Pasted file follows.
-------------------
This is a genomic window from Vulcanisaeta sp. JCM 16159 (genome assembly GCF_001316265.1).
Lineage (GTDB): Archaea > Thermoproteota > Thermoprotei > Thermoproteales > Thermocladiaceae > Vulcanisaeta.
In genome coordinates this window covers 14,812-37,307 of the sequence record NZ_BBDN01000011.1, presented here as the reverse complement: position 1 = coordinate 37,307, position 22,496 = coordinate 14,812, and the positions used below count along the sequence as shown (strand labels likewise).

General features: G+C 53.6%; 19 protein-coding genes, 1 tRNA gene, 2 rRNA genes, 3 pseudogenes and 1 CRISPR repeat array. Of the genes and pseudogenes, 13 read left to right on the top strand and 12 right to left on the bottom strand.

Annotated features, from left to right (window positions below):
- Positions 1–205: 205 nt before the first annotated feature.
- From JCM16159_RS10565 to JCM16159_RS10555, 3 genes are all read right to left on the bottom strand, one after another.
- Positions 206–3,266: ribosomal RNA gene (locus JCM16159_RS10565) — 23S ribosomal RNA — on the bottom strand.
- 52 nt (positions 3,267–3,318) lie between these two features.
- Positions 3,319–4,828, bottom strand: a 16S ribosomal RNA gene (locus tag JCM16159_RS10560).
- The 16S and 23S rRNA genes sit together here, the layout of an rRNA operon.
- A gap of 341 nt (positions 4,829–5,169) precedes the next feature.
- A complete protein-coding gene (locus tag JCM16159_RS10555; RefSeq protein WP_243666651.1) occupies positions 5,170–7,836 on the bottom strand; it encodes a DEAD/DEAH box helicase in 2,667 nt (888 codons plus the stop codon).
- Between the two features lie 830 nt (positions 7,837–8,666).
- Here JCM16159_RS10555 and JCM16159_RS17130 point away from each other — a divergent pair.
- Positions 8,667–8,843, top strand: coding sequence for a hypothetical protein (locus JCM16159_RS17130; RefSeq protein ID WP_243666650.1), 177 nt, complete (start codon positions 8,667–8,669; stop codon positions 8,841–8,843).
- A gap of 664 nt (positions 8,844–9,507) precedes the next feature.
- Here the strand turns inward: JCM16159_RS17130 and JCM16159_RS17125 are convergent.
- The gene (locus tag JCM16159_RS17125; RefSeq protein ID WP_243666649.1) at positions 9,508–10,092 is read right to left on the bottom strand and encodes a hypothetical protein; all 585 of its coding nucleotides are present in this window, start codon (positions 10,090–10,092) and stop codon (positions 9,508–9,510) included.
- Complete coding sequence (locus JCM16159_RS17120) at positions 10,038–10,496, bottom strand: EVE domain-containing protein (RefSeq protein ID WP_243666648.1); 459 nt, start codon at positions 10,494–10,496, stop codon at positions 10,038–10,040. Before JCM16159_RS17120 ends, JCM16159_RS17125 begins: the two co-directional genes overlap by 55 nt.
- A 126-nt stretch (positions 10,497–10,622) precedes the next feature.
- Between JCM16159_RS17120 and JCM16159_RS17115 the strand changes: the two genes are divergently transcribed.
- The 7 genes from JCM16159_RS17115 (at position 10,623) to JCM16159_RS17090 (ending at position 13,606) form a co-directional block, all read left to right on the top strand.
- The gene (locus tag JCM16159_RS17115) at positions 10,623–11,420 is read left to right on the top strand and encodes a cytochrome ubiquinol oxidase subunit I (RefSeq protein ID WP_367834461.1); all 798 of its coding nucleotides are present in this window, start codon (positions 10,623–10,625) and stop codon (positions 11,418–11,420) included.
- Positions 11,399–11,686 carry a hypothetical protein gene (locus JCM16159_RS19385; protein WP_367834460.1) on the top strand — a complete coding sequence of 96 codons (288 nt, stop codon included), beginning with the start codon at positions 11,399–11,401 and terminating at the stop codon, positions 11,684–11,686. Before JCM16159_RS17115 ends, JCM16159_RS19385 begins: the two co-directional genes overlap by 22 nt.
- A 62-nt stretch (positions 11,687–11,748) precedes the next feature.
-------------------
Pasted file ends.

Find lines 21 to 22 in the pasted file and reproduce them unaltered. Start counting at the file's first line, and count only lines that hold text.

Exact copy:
- A 126-nt stretch (positions 10,497–10,622) precedes the next feature.
- Between JCM16159_RS17120 and JCM16159_RS17115 the strand changes: the two genes are divergently transcribed.